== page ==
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Public vs. Charter Teacher Salaries

by Steve Johnson in Salary Forecasts 07/25/2018 0 comments

As a teacher, you have many choices for where you want to work these days. You can work for a traditional public school, an online public or charter school, a private school, run your own business as a tutor, or perhaps you offer homeschooling classes. These are just a few areas where teachers instruct students, but, if you’re like most teachers, you’re in the field of public education. (Just 3.4 percent work in charter schools, according to the U.S. Department of Education’s Schools and Staffing Survey.)

If you’re in public education, you know that charter schools are one option for continuing to work in public education. Charter schools are public schools that don’t have to abide by many of the regulations that traditional public schools do. However, they do have to keep their promises in their charters about stability, achievement of students, and financial management. Another difference is that public schools are under the supervision of a school district and school board. Charters are sometimes run by for-profit companies.

While there are pros and cons to working for a charter, one area of difference you need to be aware of if you’re considering working for a charter is salary. In general, the salary you’d earn in a charter school is significantly lower than what you’d earn in a traditional public school. However, it is important to note that some charters do offer somewhat better pay than the public schools in their areas. Even so, charter school teachers typically have to work around 210 days per year, while public school teachers work about 180.

The 2013 U.S. Department of Education’s Schools and Staffing Survey found that the average salary of a traditional public school teacher was $53,400, but charter school teachers earned an average of $44,500. This could be because charter school teachers have worked for fewer years at the school where they currently work. There is no information available from this survey about seniority level, though. Overall, charter school teachers earn about 10 to 15 percent less than they would at a traditional public school, no matter what their experience level is. For example, in 2013, Michigan charter school teachers earned an average of $42,864, but traditional public school teachers earned $63,094.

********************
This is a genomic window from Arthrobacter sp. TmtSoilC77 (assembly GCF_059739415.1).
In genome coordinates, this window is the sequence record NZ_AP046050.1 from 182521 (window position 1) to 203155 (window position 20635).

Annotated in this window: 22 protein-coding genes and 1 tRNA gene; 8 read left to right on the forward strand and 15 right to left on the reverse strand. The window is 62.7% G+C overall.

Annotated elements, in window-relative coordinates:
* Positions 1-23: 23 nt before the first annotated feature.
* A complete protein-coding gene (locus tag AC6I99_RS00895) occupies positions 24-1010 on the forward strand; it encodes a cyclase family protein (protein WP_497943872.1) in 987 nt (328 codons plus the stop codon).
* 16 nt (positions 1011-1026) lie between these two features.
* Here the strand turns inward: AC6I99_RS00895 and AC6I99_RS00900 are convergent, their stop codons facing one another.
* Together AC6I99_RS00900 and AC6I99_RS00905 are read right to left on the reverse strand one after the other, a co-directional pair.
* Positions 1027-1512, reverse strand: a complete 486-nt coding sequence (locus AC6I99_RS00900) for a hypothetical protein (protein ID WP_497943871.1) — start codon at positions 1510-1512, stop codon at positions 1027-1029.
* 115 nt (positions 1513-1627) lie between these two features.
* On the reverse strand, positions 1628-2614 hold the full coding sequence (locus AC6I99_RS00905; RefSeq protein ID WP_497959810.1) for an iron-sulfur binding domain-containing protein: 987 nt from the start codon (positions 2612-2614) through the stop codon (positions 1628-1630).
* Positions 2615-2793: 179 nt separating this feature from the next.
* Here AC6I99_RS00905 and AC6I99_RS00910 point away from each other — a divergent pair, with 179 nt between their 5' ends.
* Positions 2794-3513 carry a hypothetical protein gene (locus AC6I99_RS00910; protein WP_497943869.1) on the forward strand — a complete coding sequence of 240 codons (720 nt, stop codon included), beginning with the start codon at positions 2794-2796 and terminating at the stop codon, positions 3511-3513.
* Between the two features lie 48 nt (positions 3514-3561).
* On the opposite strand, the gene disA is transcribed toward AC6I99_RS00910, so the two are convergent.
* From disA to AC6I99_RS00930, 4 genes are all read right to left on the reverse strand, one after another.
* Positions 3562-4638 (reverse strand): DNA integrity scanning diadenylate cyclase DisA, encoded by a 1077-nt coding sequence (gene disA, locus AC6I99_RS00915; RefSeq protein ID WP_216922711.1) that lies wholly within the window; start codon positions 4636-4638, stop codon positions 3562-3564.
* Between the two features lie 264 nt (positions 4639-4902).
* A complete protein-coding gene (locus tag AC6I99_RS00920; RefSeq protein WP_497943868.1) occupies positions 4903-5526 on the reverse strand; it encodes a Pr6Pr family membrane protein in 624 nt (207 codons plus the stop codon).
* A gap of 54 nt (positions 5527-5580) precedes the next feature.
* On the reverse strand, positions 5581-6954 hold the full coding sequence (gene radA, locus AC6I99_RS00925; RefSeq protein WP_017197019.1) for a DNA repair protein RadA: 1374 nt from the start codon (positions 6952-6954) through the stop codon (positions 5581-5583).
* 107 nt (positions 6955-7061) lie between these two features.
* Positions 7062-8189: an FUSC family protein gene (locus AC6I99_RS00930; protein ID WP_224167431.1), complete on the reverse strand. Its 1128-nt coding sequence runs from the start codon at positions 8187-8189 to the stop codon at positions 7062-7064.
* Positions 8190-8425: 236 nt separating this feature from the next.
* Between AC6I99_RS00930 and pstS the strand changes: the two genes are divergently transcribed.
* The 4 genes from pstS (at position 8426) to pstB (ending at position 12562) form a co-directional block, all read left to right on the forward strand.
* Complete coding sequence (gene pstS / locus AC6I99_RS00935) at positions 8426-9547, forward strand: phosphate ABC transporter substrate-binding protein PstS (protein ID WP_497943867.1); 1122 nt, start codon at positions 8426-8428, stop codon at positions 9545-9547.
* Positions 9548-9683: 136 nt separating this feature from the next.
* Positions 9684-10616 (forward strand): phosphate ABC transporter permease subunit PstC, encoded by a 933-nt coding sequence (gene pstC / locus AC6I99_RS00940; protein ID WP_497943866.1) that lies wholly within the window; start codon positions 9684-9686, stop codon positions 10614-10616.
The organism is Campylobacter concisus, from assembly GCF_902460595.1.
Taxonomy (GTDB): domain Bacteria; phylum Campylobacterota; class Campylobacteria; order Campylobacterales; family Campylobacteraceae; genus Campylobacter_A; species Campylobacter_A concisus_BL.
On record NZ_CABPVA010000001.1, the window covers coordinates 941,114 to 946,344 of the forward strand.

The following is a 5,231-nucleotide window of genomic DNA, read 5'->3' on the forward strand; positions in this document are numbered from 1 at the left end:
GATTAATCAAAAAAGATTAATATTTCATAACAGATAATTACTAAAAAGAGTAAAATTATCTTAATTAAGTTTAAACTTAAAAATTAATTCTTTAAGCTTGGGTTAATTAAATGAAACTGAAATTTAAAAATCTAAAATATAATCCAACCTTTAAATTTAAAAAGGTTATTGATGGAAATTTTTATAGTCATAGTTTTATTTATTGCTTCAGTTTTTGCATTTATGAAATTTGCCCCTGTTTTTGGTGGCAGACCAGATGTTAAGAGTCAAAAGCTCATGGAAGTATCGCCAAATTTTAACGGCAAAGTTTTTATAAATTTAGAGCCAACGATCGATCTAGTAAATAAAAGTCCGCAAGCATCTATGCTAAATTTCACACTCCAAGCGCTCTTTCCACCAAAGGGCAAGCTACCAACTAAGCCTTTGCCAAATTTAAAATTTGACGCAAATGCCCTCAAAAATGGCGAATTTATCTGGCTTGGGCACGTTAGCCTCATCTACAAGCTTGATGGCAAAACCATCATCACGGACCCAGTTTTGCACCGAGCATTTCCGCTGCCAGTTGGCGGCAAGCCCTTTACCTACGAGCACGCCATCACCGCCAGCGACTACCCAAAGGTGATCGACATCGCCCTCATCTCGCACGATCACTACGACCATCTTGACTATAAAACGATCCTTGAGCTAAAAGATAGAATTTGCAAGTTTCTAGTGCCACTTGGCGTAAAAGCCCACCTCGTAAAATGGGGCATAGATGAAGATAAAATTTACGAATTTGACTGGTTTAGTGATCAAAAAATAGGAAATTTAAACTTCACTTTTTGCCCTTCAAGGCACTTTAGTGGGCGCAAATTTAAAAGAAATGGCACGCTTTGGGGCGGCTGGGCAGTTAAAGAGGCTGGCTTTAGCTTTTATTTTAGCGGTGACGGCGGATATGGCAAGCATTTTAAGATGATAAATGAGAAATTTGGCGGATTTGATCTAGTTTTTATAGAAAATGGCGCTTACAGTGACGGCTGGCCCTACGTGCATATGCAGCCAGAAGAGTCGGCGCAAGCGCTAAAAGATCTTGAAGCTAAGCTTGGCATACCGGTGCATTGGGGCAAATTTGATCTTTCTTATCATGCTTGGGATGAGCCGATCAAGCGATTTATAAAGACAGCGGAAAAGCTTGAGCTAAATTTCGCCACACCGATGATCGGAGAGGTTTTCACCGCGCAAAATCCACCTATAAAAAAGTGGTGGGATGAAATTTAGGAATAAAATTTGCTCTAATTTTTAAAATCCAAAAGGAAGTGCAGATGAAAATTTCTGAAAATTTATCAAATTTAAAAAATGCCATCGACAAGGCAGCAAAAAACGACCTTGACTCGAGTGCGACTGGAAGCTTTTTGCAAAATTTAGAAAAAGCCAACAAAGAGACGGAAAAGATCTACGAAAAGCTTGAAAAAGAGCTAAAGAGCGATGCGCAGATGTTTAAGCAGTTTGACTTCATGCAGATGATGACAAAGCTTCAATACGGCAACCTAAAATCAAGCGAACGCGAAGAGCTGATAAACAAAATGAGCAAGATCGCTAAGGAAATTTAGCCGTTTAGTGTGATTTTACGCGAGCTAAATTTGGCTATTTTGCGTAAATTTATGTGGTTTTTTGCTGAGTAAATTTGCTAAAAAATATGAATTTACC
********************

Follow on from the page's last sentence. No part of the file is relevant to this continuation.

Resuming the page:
Additionally, many charter schools have restrictions on unions for teachers. This can make it difficult to get raises for teachers. Many states allow teachers who work in certain public schools to get part of their loans paid off from college. However, some states don’t allow teachers working in a for-profit charter to be eligible for this type of program. This should figure into your consideration of any salary and benefits package at a charter school if student loans are a concern.

As far as benefits go, many charter schools don’t have the money to offer a strong benefits package. They may not participate in a retirement program for teachers or only offer health insurance for teachers and not their whole families. This is not the case with every school, however. Ask for a complete listing of benefits when you search for jobs in charter schools because they can be different in their offerings.

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